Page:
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anijutsu:

pixiv: コーラ
Danbooru: Cola (gotouryouta)

anijutsu:

(via lcom)

grimelords:

this is my new speed dating technique: be upfront about your passions and capabilities

grimelords:

this is my new speed dating technique: be upfront about your passions and capabilities

(via 3liza)

₩ITCH ₩ORKS

boysinbarrettes said: what's the deal with artist's statements on art projects? are they required by institutions or something? it's always a little jarring seeing a really cool painting or photo project or whatever, next to a really academic, nearly impenetrable wall of text about it

3liza:

teratocybernetics:

3liza:

3liza:

Artists universally despise artist’s statements, in my experience, and only do it under intense duress. We hate writing them and we hate people reading them. They are generally demanded by business managers, gallerists, collectors, schools, occasionally patrons (although not often, hail satan), press kits, CVs, and group shows or festivals.

Last time I was asked for an artist’s statement (for a press kit) I made Simon write it for me after listing off some shit I’ve done, and only gave it a very cursory glance before “approving” it.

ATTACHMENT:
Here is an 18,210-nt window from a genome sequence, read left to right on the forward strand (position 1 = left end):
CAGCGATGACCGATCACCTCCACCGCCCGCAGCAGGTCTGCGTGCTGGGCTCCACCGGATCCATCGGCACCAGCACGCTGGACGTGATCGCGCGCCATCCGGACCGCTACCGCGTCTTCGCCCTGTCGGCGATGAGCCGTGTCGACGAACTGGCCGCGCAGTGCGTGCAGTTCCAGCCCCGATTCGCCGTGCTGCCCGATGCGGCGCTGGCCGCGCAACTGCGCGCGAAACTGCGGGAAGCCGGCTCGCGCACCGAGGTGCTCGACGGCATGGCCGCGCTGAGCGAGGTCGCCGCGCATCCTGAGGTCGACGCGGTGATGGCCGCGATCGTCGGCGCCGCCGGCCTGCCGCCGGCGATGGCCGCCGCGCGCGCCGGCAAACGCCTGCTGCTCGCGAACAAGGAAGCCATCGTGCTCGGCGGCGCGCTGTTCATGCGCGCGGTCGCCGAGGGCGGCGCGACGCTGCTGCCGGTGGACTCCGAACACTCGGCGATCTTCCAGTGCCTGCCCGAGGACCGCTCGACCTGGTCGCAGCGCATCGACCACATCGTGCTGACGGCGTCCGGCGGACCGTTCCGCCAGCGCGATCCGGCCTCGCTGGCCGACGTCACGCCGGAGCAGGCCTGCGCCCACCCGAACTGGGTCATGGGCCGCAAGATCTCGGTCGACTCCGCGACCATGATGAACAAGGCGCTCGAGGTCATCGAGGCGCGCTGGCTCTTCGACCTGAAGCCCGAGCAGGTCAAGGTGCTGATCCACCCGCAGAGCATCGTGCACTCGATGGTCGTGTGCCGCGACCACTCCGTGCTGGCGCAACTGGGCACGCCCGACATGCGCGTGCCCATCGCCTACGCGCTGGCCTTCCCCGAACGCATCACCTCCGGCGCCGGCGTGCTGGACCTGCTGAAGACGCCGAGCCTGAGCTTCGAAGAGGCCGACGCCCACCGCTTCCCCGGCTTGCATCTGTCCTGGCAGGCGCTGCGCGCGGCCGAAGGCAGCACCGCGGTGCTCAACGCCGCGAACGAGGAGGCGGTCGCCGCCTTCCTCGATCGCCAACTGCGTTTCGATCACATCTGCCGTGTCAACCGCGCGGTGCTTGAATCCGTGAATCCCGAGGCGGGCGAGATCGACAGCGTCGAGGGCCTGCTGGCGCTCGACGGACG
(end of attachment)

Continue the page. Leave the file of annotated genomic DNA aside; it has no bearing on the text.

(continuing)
My best guess is that you can safely ignore artist’s statements, and/or assume someone had to write it at gunpoint, or that it was written by a third party and the artist wanted as little to do with it as possible.

"my music isn’t constrained by petty labels like ‘genre’, man, so like, dont put me in a box"

Artists statements: because people who buy big-a Art as an institution don’t think ‘I had a cool idea’, ‘I wanted to use this colour’ or ‘I was drunk’ are enough of a story for a piece because they couldn’t make it themselves.

see also: why every prehistoric artifact without an obvious utilitarian purpose is deemed a “ritual object”, and not “i whittled this because i had a lot of free time in the neolithic”

(Source: franki-e, via spooky-dingus)

immortaltrash:

when you remember something embarrassing you did 6 years ago

image

(via kotaline)

giancarlovolpe:

isaia:

glassshard:

8bitmaximo:

leseanthomas:

OMFG. THIS. SHOW.

GPOY FOREVER.

This dude’s face is amazing. He’s like a Japanese Jim Carrey.

Friendly reminder that the main actor here, Yuya Yagira grew up from being that kid that starred in the sad Japanese independent live action film: “Nobody Knows” 

Hold up- where can I watch this show??

(via kotaline)

rincewitch:

rincewitch:

achewood is obviously really good and as a body of work is a stunning achievement in webcomics
but i always think of this cat and girl page when i try to appraise it
very well-done, but

there’s achewood chat on my dash so it’s time to reblog this cat and girl page for the nth time

rincewitch:

rincewitch:

achewood is obviously really good and as a body of work is a stunning achievement in webcomics

but i always think of this cat and girl page when i try to appraise it

very well-done, but

there’s achewood chat on my dash so it’s time to reblog this cat and girl page for the nth time

(via 3liza)

(Source: twitter.com, via 3liza)

(Source: stresscomic, via beartzu)

huffingtonpost:

Jon Stewart’s Priceless Response To Fox News On Ferguson